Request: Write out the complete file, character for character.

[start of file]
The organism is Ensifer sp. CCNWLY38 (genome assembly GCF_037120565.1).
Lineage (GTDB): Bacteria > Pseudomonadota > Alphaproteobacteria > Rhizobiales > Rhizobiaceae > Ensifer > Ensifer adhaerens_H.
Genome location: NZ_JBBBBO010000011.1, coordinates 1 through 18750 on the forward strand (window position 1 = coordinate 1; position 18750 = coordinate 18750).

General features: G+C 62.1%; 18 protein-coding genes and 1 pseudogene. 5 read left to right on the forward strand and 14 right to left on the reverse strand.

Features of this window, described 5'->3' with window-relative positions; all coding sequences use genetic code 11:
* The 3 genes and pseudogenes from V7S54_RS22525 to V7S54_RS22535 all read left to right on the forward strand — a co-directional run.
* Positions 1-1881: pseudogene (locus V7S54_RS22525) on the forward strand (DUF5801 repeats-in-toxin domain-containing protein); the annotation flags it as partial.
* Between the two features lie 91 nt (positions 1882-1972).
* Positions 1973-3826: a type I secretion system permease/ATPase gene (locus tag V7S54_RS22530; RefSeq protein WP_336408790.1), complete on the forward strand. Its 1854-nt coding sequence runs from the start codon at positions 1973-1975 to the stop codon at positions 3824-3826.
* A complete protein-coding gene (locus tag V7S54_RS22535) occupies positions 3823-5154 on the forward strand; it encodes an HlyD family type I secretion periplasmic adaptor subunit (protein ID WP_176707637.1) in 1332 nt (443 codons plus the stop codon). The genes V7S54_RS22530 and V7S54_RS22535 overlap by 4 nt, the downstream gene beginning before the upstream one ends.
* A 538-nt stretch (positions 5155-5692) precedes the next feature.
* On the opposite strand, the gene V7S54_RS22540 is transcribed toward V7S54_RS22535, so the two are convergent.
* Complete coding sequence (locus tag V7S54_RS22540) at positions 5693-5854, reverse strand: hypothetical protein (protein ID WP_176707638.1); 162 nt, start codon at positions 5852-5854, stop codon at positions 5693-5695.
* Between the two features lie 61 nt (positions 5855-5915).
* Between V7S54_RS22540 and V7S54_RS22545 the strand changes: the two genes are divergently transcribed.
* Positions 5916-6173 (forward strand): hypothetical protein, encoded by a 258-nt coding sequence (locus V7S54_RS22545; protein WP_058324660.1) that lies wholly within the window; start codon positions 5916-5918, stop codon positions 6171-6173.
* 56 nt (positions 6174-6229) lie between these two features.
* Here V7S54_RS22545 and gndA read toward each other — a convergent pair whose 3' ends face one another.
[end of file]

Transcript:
The organism is Ensifer sp. CCNWLY38 (genome assembly GCF_037120565.1).
Lineage (GTDB): Bacteria > Pseudomonadota > Alphaproteobacteria > Rhizobiales > Rhizobiaceae > Ensifer > Ensifer adhaerens_H.
Genome location: NZ_JBBBBO010000011.1, coordinates 1 through 18750 on the forward strand (window position 1 = coordinate 1; position 18750 = coordinate 18750).

General features: G+C 62.1%; 18 protein-coding genes and 1 pseudogene. 5 read left to right on the forward strand and 14 right to left on the reverse strand.

Features of this window, described 5'->3' with window-relative positions; all coding sequences use genetic code 11:
* The 3 genes and pseudogenes from V7S54_RS22525 to V7S54_RS22535 all read left to right on the forward strand — a co-directional run.
* Positions 1-1881: pseudogene (locus V7S54_RS22525) on the forward strand (DUF5801 repeats-in-toxin domain-containing protein); the annotation flags it as partial.
* Between the two features lie 91 nt (positions 1882-1972).
* Positions 1973-3826: a type I secretion system permease/ATPase gene (locus tag V7S54_RS22530; RefSeq protein WP_336408790.1), complete on the forward strand. Its 1854-nt coding sequence runs from the start codon at positions 1973-1975 to the stop codon at positions 3824-3826.
* A complete protein-coding gene (locus tag V7S54_RS22535) occupies positions 3823-5154 on the forward strand; it encodes an HlyD family type I secretion periplasmic adaptor subunit (protein ID WP_176707637.1) in 1332 nt (443 codons plus the stop codon). The genes V7S54_RS22530 and V7S54_RS22535 overlap by 4 nt, the downstream gene beginning before the upstream one ends.
* A 538-nt stretch (positions 5155-5692) precedes the next feature.
* On the opposite strand, the gene V7S54_RS22540 is transcribed toward V7S54_RS22535, so the two are convergent.
* Complete coding sequence (locus tag V7S54_RS22540) at positions 5693-5854, reverse strand: hypothetical protein (protein ID WP_176707638.1); 162 nt, start codon at positions 5852-5854, stop codon at positions 5693-5695.
* Between the two features lie 61 nt (positions 5855-5915).
* Between V7S54_RS22540 and V7S54_RS22545 the strand changes: the two genes are divergently transcribed.
* Positions 5916-6173 (forward strand): hypothetical protein, encoded by a 258-nt coding sequence (locus V7S54_RS22545; protein WP_058324660.1) that lies wholly within the window; start codon positions 5916-5918, stop codon positions 6171-6173.
* 56 nt (positions 6174-6229) lie between these two features.
* Here V7S54_RS22545 and gndA read toward each other — a convergent pair whose 3' ends face one another.